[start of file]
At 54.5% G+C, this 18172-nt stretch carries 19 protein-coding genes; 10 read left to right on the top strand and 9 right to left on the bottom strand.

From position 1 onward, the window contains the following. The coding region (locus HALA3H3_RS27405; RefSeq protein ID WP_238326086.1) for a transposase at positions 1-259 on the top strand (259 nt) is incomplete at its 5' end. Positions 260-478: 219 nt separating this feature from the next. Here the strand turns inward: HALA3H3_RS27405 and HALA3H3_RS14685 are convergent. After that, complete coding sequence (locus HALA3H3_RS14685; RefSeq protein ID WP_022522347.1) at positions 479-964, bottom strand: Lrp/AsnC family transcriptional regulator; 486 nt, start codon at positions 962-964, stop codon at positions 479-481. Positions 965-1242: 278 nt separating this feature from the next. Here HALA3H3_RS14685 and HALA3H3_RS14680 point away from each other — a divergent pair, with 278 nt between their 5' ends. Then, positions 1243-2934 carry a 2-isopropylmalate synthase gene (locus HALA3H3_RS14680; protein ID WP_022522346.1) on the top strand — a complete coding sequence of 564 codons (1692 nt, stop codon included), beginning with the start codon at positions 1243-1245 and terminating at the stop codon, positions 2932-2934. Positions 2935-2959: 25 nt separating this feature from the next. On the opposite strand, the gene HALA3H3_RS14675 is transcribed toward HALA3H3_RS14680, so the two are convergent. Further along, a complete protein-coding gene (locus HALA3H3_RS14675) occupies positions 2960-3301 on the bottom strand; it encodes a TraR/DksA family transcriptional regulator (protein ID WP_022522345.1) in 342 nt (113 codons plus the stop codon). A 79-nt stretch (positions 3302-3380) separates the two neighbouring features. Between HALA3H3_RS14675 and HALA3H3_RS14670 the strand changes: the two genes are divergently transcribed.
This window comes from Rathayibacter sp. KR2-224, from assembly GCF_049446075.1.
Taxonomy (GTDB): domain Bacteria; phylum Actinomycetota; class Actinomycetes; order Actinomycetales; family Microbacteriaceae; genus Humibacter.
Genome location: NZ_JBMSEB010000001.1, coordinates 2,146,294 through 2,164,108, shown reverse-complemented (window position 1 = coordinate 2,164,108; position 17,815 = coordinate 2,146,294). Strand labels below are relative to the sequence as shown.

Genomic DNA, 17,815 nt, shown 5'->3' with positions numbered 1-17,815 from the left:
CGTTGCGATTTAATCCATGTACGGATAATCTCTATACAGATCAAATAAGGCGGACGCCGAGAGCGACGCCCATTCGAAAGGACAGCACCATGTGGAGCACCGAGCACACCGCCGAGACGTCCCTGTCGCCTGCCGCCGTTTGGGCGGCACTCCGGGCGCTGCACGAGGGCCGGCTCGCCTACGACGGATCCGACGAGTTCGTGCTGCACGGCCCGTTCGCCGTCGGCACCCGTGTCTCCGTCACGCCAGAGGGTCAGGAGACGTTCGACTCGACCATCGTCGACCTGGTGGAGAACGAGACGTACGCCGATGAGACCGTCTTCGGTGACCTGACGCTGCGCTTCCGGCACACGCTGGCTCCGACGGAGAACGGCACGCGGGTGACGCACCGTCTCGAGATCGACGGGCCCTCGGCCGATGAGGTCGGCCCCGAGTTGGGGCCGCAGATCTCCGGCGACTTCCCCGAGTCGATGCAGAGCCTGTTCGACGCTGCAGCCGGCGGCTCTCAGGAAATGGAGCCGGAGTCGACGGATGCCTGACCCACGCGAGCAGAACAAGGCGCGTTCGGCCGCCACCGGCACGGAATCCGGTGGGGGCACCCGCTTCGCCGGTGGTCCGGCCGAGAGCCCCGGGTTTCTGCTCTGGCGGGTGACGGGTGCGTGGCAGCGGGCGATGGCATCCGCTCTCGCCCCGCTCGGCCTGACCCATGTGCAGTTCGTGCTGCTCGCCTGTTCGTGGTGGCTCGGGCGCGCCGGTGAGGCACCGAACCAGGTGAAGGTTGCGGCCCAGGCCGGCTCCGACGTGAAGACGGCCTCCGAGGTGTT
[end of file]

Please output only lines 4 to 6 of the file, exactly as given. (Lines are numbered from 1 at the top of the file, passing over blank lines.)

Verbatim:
Taxonomy (GTDB): domain Bacteria; phylum Actinomycetota; class Actinomycetes; order Actinomycetales; family Microbacteriaceae; genus Humibacter.
Genome location: NZ_JBMSEB010000001.1, coordinates 2,146,294 through 2,164,108, shown reverse-complemented (window position 1 = coordinate 2,164,108; position 17,815 = coordinate 2,146,294). Strand labels below are relative to the sequence as shown.

Genomic DNA, 17,815 nt, shown 5'->3' with positions numbered 1-17,815 from the left: